Have you ever had any of those ‘Oh my goodness’ moments? ‘What on earth have I done!’
Both Elijah and Peter in our readings today certainly had an ‘oh my goodness’ moment – big style!
Let me set the scene for our first reading – and the last verse of our processional hymn.
Ahab is king of Israel, married to Jezebel. Things have deteriorated under his rule, with people not only turning away from God, but worshipping other local gods, the Baals. The country is gripped by a terrible drought. The prophets of God have been under siege by Jezebel who has threatened to kill them. Things are not good. Elijah, the prophet, has been called to warn God’s people about returning to God.
Eventually there is a showdown between Elijah and the prophets of Baal. 450 prophets of Baal and Elijah and the Israelites meet on Mount Carmel. Each is to offer a sacrifice to their God and call upon their God to send fire to consume the sacrifice. The prophets of Baal, after whipping themselves up into a frenzy and calling upon their Gods are unsuccessful. Elijah goes one step further. With his sacrifice, he builds a trench around it and then fill four jars of water and pours over the sacrifice – not just once but three times. He then calls upon God and fire consumes the sacrifice. What faith! He then kills the prophets of Baal.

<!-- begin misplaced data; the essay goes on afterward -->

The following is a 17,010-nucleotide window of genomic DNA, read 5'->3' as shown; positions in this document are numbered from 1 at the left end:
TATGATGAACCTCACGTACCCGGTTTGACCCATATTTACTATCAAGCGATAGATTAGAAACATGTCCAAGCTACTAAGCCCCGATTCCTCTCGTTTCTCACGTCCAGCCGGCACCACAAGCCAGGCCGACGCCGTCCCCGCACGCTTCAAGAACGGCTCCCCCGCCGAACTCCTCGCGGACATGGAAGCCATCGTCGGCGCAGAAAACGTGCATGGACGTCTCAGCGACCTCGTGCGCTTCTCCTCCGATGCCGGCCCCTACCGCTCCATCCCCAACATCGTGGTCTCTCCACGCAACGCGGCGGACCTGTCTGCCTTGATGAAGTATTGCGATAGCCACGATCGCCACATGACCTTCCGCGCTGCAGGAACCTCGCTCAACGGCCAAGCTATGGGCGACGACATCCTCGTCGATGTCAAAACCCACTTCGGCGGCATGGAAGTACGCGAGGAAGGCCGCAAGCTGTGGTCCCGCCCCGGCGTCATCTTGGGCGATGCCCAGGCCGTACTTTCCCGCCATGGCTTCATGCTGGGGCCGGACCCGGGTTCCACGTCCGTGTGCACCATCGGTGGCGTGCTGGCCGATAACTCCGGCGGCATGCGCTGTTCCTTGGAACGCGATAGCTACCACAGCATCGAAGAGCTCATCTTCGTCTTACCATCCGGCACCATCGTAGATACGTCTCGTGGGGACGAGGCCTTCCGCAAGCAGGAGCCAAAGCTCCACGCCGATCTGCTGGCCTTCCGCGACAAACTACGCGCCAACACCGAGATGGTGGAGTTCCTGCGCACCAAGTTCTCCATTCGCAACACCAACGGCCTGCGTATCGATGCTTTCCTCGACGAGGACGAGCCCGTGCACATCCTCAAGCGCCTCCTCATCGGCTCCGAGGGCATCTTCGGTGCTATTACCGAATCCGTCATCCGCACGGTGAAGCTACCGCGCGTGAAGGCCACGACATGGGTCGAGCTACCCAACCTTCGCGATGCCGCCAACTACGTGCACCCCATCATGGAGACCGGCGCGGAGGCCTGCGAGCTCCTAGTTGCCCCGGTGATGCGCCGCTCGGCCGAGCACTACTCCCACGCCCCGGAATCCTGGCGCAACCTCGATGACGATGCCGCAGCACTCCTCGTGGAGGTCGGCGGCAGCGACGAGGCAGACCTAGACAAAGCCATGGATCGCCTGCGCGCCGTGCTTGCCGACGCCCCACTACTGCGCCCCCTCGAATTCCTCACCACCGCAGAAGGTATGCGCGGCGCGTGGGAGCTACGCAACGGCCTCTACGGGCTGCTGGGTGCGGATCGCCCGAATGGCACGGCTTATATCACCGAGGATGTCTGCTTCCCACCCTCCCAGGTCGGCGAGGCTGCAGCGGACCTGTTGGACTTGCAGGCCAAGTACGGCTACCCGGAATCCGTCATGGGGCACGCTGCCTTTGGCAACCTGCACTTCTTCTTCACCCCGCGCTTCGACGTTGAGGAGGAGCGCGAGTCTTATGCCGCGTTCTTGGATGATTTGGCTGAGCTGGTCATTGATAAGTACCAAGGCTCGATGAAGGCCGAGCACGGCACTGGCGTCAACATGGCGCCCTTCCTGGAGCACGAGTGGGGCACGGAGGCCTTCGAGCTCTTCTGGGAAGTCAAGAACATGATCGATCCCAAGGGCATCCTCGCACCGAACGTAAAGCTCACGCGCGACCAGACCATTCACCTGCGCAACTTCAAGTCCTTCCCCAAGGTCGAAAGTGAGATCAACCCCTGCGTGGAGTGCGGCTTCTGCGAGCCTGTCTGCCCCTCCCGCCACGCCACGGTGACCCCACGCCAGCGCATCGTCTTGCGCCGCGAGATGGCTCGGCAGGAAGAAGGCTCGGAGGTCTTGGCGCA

Jezebel is not amused and threatens Elijah by saying that within 24 hours he will be dead. Elijah has shown such faith, such courage, such trust in God but at that point he is full of doubt. He is at rock bottom and runs for his life. It is one of those ‘Oh my goodness’ moments. He gets to the desert and collapses under a juniper tree, depressed and asking God to end his life. An angel brings hot bread and fresh water and sends Elijah to Mount Horeb, the mountain of God.
God asks Elijah ‘what are you doing?’. Elijah’s response is somewhat indignant. ‘I have been working so hard for you. I am the only prophet left and Jezebel is after my blood.’